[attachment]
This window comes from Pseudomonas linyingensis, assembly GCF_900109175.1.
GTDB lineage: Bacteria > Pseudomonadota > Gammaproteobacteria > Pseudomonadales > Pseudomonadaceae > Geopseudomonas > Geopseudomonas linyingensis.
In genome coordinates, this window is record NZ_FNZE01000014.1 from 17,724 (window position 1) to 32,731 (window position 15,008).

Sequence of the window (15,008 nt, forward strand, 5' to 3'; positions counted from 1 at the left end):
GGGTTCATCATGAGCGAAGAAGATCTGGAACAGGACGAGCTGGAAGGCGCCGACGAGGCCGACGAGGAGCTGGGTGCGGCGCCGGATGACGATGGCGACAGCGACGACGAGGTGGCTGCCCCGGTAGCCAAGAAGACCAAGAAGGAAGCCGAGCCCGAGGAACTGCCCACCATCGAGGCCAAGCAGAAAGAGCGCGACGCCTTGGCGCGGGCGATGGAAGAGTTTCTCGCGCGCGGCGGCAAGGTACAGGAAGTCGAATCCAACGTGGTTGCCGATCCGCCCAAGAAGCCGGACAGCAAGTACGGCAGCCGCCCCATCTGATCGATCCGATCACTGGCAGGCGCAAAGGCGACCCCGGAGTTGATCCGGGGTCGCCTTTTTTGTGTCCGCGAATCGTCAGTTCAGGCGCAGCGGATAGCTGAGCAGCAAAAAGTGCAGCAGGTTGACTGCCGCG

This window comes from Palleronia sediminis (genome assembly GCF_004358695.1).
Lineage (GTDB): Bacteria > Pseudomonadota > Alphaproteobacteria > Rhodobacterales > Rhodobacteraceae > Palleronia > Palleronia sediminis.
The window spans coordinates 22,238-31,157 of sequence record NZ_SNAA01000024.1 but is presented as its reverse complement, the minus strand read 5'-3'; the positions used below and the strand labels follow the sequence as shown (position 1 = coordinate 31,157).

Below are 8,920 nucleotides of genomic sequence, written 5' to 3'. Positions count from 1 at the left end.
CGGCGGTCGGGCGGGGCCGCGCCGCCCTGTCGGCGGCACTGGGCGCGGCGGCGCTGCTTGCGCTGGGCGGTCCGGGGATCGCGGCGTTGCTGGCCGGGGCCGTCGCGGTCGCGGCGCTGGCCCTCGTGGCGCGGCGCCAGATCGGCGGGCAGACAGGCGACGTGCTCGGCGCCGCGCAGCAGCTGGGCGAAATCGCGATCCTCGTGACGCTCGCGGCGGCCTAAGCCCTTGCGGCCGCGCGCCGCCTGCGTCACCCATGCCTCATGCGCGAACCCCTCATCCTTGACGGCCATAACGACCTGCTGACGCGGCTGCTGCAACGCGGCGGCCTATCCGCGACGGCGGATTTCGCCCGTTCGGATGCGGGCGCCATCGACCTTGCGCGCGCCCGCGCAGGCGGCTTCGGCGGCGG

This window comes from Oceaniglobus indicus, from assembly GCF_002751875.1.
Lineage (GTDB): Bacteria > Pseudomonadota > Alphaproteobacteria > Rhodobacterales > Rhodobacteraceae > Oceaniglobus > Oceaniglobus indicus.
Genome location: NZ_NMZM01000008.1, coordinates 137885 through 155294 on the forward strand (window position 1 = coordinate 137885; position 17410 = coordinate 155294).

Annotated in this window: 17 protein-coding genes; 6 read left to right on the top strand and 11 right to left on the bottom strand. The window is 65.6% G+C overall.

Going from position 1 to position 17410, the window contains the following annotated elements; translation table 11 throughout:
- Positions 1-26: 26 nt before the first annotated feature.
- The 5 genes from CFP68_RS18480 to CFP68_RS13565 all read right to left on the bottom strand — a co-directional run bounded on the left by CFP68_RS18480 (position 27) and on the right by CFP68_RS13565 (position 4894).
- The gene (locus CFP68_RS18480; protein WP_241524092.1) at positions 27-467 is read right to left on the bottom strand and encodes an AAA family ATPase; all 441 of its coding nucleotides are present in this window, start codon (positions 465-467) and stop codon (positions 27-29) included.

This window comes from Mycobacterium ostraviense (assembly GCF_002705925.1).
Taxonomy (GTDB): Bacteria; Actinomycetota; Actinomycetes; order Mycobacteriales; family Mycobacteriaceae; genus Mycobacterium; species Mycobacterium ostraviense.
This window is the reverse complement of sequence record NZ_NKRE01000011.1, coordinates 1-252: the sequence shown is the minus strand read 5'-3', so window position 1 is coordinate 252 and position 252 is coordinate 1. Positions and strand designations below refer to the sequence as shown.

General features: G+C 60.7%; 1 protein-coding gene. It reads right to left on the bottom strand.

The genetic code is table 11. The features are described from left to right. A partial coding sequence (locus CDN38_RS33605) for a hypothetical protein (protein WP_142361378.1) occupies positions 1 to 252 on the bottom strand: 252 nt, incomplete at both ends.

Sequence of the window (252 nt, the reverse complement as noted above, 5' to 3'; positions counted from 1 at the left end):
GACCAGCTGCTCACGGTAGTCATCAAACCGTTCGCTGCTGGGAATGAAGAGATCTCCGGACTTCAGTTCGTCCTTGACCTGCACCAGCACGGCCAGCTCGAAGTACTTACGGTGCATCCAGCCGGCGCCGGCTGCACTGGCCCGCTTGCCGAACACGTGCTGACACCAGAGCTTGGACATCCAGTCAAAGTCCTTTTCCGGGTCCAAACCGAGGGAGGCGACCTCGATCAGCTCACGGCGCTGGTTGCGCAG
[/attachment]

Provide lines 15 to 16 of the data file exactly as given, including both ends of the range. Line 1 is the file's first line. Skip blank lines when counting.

Going from position 1 to position 17410, the window contains the following annotated elements; translation table 11 throughout:
- Positions 1-26: 26 nt before the first annotated feature.